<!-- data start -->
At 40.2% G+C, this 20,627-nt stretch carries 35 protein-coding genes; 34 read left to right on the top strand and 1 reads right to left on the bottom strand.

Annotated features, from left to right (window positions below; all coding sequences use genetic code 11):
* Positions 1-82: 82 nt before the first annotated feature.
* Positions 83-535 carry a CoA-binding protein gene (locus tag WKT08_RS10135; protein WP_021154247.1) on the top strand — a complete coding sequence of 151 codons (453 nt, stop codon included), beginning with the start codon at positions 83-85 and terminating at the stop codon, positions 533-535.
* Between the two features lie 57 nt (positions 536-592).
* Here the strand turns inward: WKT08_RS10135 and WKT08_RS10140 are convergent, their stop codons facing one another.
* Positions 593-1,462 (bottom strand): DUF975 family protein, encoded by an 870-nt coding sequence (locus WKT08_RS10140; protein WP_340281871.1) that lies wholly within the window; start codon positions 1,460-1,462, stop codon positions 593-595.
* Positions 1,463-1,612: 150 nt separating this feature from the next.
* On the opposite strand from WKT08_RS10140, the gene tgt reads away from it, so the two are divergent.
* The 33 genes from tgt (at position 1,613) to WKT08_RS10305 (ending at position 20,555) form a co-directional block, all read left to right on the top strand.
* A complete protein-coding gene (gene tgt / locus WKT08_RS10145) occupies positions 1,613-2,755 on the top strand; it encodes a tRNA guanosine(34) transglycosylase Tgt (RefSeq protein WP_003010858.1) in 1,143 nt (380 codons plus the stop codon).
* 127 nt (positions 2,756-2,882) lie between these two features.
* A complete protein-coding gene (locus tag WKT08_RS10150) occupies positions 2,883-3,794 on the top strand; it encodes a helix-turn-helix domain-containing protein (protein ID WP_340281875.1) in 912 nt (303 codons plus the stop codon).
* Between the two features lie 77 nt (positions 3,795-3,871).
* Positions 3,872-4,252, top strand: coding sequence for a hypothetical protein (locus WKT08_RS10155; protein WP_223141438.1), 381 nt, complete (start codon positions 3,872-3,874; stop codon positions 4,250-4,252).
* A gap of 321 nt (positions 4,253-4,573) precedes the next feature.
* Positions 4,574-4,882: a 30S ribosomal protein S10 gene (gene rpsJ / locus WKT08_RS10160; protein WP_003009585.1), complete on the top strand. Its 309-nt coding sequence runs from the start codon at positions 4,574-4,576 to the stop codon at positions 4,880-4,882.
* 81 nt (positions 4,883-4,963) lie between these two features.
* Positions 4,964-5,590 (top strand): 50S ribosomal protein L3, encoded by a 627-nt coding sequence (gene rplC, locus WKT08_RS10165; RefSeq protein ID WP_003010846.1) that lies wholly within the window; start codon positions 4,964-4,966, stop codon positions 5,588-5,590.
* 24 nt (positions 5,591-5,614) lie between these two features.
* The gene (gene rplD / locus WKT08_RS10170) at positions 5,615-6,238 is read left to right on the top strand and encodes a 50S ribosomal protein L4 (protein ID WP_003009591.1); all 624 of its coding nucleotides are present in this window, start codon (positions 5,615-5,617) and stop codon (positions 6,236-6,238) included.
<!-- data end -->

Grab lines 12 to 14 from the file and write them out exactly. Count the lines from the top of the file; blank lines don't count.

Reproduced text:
* 127 nt (positions 2,756-2,882) lie between these two features.
* A complete protein-coding gene (locus tag WKT08_RS10150) occupies positions 2,883-3,794 on the top strand; it encodes a helix-turn-helix domain-containing protein (protein ID WP_340281875.1) in 912 nt (303 codons plus the stop codon).
* Between the two features lie 77 nt (positions 3,795-3,871).